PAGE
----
Daniel, Jack and Matthew Aplin were driving along the south coast of Wellington, New Zealand, last weekend when they got a little bit distracted.
The three brothers were supposed to be on the lookout for the perfect diving and spearfishing spot, with plenty of paua and butterfish to collect, when suddenly, their attention was caught by something else entirely.
"My brother said 'what's that over there?' and pointed it out," Daniel Aplin told The New Zealand Herald.
"It was right next to the track so we pulled over and we were like: 'It's a big squid'."
Big is a bit of an understatement. Because while the brothers describe themselves as "big dudes", none of them even came close to matching the size of the deep-sea creature.
Stretched out alongside their find, Jack Aplin's feet barely reached the beginning of the squid's tentacles. The divers said they had never seen anything like it before.
"After we went for a dive we went back to it and got a tape measure out and it measured 4.2 metres [13.7 feet] long," Daniel told the Herald.
Another passerby who measured it said they got closer to 4.5 metres [16.4 feet].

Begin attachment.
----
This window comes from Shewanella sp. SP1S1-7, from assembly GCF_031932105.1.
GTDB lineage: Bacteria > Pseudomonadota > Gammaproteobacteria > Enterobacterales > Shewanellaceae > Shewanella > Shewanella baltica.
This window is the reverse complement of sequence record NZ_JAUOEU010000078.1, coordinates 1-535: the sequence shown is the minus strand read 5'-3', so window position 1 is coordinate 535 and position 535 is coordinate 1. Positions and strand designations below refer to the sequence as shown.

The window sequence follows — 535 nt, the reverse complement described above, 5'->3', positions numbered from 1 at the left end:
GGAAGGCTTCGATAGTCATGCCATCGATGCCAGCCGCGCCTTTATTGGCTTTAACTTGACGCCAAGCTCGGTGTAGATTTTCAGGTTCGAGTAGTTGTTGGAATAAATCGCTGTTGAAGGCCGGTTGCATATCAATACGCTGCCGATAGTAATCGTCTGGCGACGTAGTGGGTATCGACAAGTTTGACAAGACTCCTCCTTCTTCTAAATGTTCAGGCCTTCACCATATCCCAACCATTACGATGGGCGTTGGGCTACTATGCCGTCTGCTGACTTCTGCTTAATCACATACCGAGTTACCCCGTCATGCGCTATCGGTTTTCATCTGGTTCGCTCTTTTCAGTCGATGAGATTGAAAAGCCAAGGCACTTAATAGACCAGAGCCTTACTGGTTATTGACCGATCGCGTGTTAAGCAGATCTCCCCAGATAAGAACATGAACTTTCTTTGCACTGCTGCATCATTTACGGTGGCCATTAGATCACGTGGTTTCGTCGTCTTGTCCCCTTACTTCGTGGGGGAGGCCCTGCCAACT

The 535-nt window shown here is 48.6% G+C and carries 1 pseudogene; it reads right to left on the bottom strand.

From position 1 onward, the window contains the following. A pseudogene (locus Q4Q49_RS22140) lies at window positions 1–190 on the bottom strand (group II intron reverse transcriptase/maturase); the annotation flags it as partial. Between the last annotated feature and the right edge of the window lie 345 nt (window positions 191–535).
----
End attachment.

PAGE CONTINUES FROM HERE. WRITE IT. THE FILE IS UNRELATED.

Daniel Aplin posted evidence of their finding to the Facebook page "OCEAN HUNTER Spearfishing & Freediving Specialists", and the photographs immediately drew attention from other spear fishers and divers.
"People worry about sharks. Bugger seeing that in the water," one member of the group commented.
According to a spokesperson from New Zealand's Department of Conservation, the enormous animal is almost certainly a giant squid (Architeuthis sp.).
The sheer size of this deep-sea species is so distinguished that scientists have given it three potential crowns.
Not only is it the largest known cephalopod in the world, it is also the largest known mollusk and, likely, the largest invertebrate ever known to exist (although, depending on your source, the colossal squid might give it a run for its money).
On average, giant squids range from 3 to 9 metres (9.8 to 29.5 feet) in length, although they can reportedly reach up to 13 metres (42.6 feet). The head, body, arms, and tentacles usually weigh in at around 455 kilograms (1,003 pounds) or less.
It's still unclear why this particular giant squid washed up on shore. But while these events are not common, they are also not rare. And they don't necessarily suggest anything ominous.
"It was pretty clean, nothing major on it. There was a scratch on the top of its head but smaller than a lighter, tiny, wouldn't think that's what killed it," said Daniel.
The other passerby who saw it made a similar assessment.
"It's all in one piece, it's in great nick but I didn't see the eyes," she told The Dominion Post.
Which is a shame, really. Because the giant squid has the largest eyes out of any animal in the world.
The three brothers eventually contacted the National Institute of Water and Atmospheric Research, which arranged for the squid to be collected and examined.
It's not a day they will be forgetting anytime soon.